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1.Computers are unreliable, but humans are even more unreliable.

2.At the source of every error which is blamed on the computer you will find at least two human errors, including the error of blaming it on the computer.

3.Any system which depends on human reliability is unreliable.

4.Undetectable errors are infinite in variety, in contrast to detectable errors, which by definition are limited.

5.Investment in reliability will increase until it exceeds the probable cost of errors, or until someone insists on getting some useful work done.

6.The only difference between a fool and a criminal is that the fool will attack a system unpredictably and on a broader front.

7.A system tends to grow in complexity instead of simplicity, until the resulting unreliability becomes intolerable.

8.Self-checking systems tend to have a complexity in proportion to their inherent unreliability.

9.The error-detection and -correction capabilities of any system serve as a key to understanding the types of errors it cannot handle.

10.All real programs contain errors until proven otherwise which is impossible.

A language instructor was explaining to her class that French nouns, unlike their English counterparts, are grammatically designated as masculine or feminine. Things like ‘chalk’ or ‘pencil,’ she described, would have a gender association although in English these words were neutral.
Puzzled, one student raised his hand and asked, “What gender is a computer?”
The teacher wasn’t certain which it was, and so divided the class into two groups and asked them to decide if a computer should be masculine or feminine. One group was comprised of the women in the class, and the other, of men. Both groups were asked to give four reasons for their recommendation.

The group of women concluded that computers should be referred to in the masculine gender because:

1. In order to get their attention, you have to turn them on.
2. They have a lot of data but are still clueless.
3. They are supposed to help you solve your problems, but half the time they ARE the problem.
4. As soon as you commit to one, you realize that, if you had waited a little longer, you might have had a better model.

The men, on the other hand, decided that computers should definitely be referred to in the feminine gender because:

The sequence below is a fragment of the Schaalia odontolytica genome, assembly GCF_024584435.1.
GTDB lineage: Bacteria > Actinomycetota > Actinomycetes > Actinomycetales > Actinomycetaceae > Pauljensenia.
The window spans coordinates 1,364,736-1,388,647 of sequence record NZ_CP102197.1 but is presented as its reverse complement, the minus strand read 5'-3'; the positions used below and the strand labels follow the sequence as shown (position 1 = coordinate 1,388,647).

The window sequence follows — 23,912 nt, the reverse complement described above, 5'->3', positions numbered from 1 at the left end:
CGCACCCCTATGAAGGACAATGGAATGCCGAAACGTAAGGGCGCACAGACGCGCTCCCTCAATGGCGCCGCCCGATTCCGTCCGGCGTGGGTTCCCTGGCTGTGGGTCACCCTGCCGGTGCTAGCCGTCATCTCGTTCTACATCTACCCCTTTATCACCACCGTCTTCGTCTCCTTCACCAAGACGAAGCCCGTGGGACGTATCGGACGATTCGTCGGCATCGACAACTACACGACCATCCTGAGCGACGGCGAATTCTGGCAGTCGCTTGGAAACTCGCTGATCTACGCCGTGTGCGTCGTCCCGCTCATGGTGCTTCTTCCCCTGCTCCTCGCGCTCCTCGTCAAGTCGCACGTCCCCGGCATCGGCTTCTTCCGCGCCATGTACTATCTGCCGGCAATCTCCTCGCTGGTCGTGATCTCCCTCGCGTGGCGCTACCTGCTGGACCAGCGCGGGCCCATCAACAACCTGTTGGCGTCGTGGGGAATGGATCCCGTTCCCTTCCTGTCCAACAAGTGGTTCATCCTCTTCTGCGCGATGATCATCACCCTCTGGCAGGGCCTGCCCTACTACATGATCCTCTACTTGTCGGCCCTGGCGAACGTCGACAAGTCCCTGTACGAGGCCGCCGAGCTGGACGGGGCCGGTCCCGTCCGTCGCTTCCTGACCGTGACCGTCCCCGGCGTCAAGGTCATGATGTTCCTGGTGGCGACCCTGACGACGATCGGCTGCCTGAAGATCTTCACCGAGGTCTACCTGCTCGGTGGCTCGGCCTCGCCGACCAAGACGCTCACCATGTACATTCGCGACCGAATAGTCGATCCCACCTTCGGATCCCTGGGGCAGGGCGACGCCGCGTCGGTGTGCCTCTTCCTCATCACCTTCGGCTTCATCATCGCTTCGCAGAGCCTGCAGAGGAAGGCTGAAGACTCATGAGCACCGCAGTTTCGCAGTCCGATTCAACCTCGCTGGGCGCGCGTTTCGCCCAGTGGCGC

1. No one but their creator understands their internal logic.
2. The native language they use to communicate with other computers is incomprehensible to everyone else.
3. Even your smallest mistakes are stored in long-term memory for later retrieval.
4. As soon as you make a commitment to one, you find yourself spending half your paycheck on accessories for it.

A Dell customer called to say he couldn’t get his computer to fax anything. After 40 minutes of trouble-shooting, the technician discovered the man was trying to fax a piece of paper by holding it in front of the monitor screen and hitting the “send” key.

Judy was having trouble with her computer. So she called Tony, the computer guy, over to her desk. Tony clicked a couple buttons and solved the problem. As he was walking away, Judy called after him, “So, what was wrong?”
And he replied, “It was an ID Ten T Error.”
A puzzled expression ran riot over Judy’s face. “An ID Ten T Error? What’s that… in case I need to fix it again?”
He gave her a grin… “Haven’t you ever heard of an ID Ten T Error before?”
“No,” replied Judy.
“Write it down,” he said, “and I think you’ll figure it out.”
(She wrote… ) I D 1 0 T

Make up fake acronyms. On-line veterans like to use abbreviations like IMHO (in my humble opinion) and RTFM (read the f…… manual) to show that they’re “hip” to the lingo. Make up your own that don’t stand for anything (SETO, BARL, CP30), use them liberally, and then refuse to explain what they stand for (“You don’t know? RTFM”).


When replying to your mail, correct everyone’s grammar and spelling and point out their typos, but don’t otherwise respond to the content of their messages. When they respond testily to your ‘creative criticism,’ do it again. Continue until they go away.

Software and files offered on-line are often “compressed” so that itwon’t take so long to travel over the phone lines. Buy a compression program and compress everything you send, including one-word E-mail responses like “Thanks.”

Upload text files with Bible passages about sin or guilt and give them names like “SexyHouseWives,” then see how many people download them. Challenge your friends to come up with the most popular come-on. Take bets and calculate odds on the results of each upload’s popularity.

cc: all your E-mail to Al Gore ( so that he can keep track of what’s happening on the information Superhighway Internet.

Join a discussion group, and tie whatever’s being discussed back to an unrelated central theme of your own. For instance, if you’re in a discussion of gun control, respond to every message with the observation that those genetically superior tomatoes seem to have played an important role. Within days, all discussion of gun control will have ceased as people write you threatening messages and instruct all other members to ignore you.

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